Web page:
Optimization IV - change DNN architecture for Optimization

4Optimization Forcing Optimization
Presenter Papers Paper URL Our Slides
Shijia Professor Forcing: A New Algorithm for Training Recurrent Networks, 1 NIPS16 PDF + Video PDF
Beilun+Arshdeep Mollifying Networks, Bengio, ICLR17 2 PDF PDF / PDF2
  1. Mollifying Networks, Bengio, ICLR17/ The optimization of deep neural networks can be more challenging than traditional convex optimization problems due to the highly non-convex nature of the loss function, e.g. it can involve pathological landscapes such as saddle-surfaces that can be difficult to escape for algorithms based on simple gradient descent. In this paper, we attack the problem of optimization of highly non-convex neural networks by starting with a smoothed – or mollified – objective function that gradually has a more non-convex energy landscape during the training. Our proposition is inspired by the recent studies in continuation methods: similar to curriculum methods, we begin learning an easier (possibly convex) objective function and let it evolve during the training, until it eventually goes back to being the original, difficult to optimize, objective function. The complexity of the mollified networks is controlled by a single hyperparameter which is annealed during the training. We show improvements on various difficult optimization tasks and establish a relationship with recent works on continuation methods for neural networks and mollifiers.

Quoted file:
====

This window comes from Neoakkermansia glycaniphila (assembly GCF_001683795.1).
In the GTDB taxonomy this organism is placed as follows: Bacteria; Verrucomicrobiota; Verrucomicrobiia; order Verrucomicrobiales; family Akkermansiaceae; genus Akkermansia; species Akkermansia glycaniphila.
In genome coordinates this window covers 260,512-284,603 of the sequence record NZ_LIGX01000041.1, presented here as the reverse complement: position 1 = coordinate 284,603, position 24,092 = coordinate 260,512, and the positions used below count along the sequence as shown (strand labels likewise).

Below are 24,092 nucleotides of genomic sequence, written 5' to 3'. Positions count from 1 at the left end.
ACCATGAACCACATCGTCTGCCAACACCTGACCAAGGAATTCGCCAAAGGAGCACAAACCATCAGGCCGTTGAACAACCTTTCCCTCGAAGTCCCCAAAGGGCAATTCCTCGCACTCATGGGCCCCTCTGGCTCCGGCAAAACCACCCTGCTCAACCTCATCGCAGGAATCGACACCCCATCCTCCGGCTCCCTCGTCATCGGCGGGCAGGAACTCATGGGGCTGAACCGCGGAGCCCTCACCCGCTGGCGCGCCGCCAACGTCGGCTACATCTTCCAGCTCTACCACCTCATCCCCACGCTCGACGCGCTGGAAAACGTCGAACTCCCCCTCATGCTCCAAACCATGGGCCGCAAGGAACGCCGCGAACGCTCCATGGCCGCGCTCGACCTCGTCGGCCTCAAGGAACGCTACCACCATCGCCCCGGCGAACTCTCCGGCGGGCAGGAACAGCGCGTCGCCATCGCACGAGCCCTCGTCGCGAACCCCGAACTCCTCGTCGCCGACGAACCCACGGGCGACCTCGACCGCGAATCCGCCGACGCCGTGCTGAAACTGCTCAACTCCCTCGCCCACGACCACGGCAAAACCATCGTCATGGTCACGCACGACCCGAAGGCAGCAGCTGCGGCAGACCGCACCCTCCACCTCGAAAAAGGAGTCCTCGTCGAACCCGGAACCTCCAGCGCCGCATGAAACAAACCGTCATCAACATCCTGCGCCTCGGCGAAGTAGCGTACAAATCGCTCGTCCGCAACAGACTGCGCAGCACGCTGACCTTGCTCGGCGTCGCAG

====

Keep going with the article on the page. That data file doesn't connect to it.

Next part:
2. Professor Forcing: A New Algorithm for Training Recurrent Networks, NIPS16/ The Teacher Forcing algorithm trains recurrent networks by supplying observed sequence values as inputs during training and using the network’s own one-step-ahead predictions to do multi-step sampling. We introduce the Professor Forcing algorithm, which uses adversarial domain adaptation to encourage the dynamics of the recurrent network to be the same when training the network and when sampling from the network over multiple time steps. We apply Professor Forcing to language modeling, vocal synthesis on raw waveforms, handwriting generation, and image generation. Empirically we find that Professor Forcing acts as a regularizer, improving test likelihood on character level Penn Treebank and sequential MNIST. We also find that the model qualitatively improves samples, especially when sampling for a large number of time steps. This is supported by human evaluation of sample quality. Trade-offs between Professor Forcing and Scheduled Sampling are discussed. We produce T-SNEs showing that Professor Forcing successfully makes the dynamics of the network during training and sampling more similar.